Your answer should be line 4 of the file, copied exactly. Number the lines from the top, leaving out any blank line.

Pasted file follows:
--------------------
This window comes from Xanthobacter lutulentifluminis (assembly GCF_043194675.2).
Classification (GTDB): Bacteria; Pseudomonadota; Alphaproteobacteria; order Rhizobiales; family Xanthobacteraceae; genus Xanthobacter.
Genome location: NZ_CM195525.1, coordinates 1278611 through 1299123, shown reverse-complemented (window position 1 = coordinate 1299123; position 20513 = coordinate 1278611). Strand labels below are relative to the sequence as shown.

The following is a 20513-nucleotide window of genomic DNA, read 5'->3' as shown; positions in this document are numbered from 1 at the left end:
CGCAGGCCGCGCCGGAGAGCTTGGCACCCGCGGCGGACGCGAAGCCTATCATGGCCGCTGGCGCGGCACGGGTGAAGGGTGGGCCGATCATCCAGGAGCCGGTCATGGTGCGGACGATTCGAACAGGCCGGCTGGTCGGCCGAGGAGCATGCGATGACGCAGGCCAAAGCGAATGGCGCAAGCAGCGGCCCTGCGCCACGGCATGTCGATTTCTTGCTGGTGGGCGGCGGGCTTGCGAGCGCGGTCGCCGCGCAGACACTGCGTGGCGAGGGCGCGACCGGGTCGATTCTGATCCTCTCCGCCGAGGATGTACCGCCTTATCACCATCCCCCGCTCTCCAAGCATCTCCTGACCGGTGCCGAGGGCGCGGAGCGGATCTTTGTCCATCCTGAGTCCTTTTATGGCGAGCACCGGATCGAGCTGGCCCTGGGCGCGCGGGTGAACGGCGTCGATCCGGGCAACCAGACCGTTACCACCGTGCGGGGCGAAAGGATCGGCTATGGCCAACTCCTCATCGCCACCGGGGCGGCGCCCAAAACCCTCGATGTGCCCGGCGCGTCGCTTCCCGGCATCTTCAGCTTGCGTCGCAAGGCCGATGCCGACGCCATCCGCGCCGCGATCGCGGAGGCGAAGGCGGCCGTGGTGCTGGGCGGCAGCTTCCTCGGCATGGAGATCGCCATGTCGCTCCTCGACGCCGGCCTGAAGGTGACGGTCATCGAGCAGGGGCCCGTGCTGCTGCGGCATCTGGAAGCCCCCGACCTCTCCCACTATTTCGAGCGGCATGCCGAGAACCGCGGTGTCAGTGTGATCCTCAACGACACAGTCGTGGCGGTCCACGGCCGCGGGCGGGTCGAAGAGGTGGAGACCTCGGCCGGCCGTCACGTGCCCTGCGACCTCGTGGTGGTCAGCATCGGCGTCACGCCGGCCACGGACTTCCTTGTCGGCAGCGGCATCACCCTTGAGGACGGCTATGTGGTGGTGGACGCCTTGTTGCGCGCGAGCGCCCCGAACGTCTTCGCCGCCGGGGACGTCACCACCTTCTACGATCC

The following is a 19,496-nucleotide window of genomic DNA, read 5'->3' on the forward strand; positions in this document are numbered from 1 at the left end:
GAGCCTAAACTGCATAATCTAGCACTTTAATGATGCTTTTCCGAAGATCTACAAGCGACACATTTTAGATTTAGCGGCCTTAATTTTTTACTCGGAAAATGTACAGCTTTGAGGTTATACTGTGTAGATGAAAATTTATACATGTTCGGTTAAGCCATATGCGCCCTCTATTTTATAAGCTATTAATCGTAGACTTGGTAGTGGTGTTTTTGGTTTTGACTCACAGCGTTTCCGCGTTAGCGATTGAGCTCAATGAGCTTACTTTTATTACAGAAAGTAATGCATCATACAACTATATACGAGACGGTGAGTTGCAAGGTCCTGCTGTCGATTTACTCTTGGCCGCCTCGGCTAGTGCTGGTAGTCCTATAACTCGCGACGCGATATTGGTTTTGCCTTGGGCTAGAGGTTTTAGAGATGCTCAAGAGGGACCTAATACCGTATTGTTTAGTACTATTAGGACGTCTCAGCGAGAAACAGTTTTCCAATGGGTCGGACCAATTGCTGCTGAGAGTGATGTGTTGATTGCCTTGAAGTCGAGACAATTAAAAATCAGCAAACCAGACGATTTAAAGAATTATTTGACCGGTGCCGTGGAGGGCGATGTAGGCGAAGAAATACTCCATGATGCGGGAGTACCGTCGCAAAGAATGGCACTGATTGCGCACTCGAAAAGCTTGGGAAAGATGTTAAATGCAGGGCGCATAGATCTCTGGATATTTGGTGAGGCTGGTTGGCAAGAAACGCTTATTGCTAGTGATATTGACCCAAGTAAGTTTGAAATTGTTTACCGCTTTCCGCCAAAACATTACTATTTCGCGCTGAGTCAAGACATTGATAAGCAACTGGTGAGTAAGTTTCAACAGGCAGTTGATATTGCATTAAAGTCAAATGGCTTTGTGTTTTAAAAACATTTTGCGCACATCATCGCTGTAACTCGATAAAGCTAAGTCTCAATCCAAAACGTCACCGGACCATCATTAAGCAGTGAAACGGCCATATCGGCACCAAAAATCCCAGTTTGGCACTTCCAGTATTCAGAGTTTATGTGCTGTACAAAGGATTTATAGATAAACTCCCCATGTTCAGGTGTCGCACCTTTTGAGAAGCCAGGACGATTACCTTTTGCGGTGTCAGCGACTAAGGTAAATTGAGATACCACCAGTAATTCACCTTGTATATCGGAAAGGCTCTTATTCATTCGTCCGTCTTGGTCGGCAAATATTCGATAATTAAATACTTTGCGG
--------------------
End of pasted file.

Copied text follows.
The following is a 20513-nucleotide window of genomic DNA, read 5'->3' as shown; positions in this document are numbered from 1 at the left end: